Infrastructure Unites America
All week, we at the FHWA and the USDOT are celebrating Infrastructure Week with our state and local partners. This weeklong observance is an opportunity to highlight not only the significance of America’s infrastructure but the people who made it possible.
Those involved in the design, planning, construction and maintenance of America’s 4.1 million miles of roads and bridges are too numerous to count, but a few notables stand out. For example, though he is not known for engineering, President Abraham Lincoln is the only U.S. President to have a patent – for, of all things, a transportation improvement that expanded access to previously unnavigable waterways.
But among the contributions to America’s infrastructure, none are more significant than those of President Thomas Jefferson. While not an engineer, it was Jefferson who made possible our young nation’s first federally funded road project – what has since come to be known as “The National Road.”
Construction of the National Road began on May 8, 1811. Authorized by Congress in 1806 and signed into law by Jefferson, the road connected the Potomac River at Cumberland, Maryland, and the Ohio River at Wheeling, Virginia – which is now in West Virginia. Settlers hoping for better lives in the American frontier headed for Ohio, which had only recently become a state. By opening the door for thousands migrating west through the Appalachian Mountains, the National Road strengthened trade and communications lines from the East Coast to Ohio and beyond.
The National Road was the start of what was to become the world's largest and most sophisticated highway system. When Indiana and Illinois joined the Union in 1816 and 1818, respectively, the National Road was extended, reaching nearly 800 miles long. The road reached Vandalia - then the capital of Illinois - but plans to extend it across the Mississippi River were abandoned due to disputes over whether to cross the river at Alton, Illinois, or St. Louis, Missouri.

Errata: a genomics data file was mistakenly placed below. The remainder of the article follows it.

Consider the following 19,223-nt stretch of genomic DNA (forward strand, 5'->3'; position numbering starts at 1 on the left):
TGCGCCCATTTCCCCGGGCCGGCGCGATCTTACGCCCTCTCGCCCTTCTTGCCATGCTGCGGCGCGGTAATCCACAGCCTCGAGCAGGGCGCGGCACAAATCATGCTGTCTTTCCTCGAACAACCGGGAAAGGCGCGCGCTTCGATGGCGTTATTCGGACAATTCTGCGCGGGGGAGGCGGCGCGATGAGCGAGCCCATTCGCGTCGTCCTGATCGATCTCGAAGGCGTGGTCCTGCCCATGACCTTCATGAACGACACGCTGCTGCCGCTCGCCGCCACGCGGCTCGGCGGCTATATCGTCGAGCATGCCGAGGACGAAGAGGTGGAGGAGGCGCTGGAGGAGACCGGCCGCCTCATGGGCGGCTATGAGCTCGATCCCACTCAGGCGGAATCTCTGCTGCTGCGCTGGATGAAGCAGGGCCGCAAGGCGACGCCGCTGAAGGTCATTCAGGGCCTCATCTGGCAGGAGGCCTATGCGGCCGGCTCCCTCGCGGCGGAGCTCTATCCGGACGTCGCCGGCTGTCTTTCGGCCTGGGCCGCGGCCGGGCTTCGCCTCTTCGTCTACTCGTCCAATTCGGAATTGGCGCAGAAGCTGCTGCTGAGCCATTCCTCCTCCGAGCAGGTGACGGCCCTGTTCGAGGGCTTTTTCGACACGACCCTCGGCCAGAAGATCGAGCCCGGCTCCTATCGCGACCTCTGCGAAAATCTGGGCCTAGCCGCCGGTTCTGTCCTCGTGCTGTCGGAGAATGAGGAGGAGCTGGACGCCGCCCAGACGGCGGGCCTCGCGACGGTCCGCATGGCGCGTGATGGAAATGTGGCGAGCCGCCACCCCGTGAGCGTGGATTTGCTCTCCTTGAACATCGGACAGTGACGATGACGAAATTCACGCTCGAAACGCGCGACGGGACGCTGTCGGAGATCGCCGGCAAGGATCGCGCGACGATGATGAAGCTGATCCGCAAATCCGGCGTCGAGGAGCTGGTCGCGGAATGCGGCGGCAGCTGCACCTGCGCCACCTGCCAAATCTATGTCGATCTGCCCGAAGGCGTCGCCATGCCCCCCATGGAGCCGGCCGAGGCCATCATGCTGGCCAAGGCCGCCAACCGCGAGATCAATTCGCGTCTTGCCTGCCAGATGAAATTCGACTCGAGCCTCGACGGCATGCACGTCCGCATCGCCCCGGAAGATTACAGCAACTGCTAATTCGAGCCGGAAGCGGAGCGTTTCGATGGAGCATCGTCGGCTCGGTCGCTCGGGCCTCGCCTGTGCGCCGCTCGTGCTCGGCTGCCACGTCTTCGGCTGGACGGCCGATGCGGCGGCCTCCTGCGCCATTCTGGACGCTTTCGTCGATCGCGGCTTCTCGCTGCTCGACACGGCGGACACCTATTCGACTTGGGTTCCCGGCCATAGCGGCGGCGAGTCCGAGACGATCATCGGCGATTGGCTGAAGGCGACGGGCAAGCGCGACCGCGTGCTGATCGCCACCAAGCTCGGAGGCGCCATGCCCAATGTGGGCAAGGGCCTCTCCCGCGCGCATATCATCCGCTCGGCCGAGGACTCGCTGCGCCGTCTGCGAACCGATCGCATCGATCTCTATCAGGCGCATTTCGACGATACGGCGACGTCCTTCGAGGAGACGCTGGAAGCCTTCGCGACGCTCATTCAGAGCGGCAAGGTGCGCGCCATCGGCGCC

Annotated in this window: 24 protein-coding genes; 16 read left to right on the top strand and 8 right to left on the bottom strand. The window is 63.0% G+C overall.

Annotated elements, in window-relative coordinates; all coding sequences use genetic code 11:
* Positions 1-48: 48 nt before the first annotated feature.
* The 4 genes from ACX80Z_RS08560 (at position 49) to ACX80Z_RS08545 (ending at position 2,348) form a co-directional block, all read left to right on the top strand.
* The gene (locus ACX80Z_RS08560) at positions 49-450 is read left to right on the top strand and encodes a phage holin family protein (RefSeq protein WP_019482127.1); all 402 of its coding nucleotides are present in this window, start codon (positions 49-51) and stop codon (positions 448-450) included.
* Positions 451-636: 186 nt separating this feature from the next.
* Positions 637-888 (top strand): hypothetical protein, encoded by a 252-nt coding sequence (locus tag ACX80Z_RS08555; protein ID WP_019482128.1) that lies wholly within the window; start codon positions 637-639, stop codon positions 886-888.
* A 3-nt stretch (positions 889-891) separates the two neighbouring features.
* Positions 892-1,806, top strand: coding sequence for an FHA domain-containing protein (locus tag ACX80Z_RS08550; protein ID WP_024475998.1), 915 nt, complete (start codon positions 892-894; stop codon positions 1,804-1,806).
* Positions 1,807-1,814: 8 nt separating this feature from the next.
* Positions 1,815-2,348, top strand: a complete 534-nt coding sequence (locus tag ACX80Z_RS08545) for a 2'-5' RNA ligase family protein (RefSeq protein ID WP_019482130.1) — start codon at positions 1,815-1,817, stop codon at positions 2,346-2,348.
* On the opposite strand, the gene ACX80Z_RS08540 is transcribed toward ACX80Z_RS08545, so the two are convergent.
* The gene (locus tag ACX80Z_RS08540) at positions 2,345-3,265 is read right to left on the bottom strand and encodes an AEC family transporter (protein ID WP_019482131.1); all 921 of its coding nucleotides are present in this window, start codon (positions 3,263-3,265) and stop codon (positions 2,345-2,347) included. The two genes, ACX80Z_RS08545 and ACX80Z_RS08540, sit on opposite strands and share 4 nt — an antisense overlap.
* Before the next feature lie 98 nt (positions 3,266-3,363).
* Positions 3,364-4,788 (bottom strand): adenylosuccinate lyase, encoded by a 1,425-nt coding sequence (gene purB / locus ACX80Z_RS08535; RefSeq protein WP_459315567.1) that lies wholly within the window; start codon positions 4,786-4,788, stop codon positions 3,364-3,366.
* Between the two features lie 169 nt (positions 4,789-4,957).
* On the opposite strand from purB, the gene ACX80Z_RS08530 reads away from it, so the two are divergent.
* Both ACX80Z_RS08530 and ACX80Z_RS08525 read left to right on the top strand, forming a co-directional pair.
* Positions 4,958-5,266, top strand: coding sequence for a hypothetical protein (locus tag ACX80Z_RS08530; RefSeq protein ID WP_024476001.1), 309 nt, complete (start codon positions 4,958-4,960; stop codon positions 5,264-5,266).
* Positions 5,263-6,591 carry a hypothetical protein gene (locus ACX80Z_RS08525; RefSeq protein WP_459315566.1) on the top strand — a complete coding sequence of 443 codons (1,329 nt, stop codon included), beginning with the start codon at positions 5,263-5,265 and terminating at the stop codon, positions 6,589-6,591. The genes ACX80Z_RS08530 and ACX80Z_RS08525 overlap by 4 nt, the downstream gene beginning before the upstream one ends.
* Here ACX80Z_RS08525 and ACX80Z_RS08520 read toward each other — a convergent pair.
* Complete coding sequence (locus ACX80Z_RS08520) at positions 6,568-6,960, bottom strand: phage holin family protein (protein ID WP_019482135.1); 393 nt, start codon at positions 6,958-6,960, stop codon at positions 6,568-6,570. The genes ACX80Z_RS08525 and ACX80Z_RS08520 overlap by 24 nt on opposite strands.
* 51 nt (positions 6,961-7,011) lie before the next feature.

In 1912, the road became part of the National Old Trails Road and its popularity grew in the 1920s as automobiles became more common. In 1926, the road became part of U.S. 40 as a coast-to-coast highway. In short, though it has had many names, America’s modern transportation system is the living legacy of that original interstate, strengthening regional economies and connecting communities in each state.
This week, all of us at the FHWA encourage you to reflect on the massive infrastructure that gives our nation a quality of life that remains the envy of the world. The open road is an enduring symbol of our personal freedoms. America’s mighty superhighways, colossal bridges and a network of rails, ports and airports serve as the economic backbone of the free world, and keep us bound as a people. Infrastructure unites America.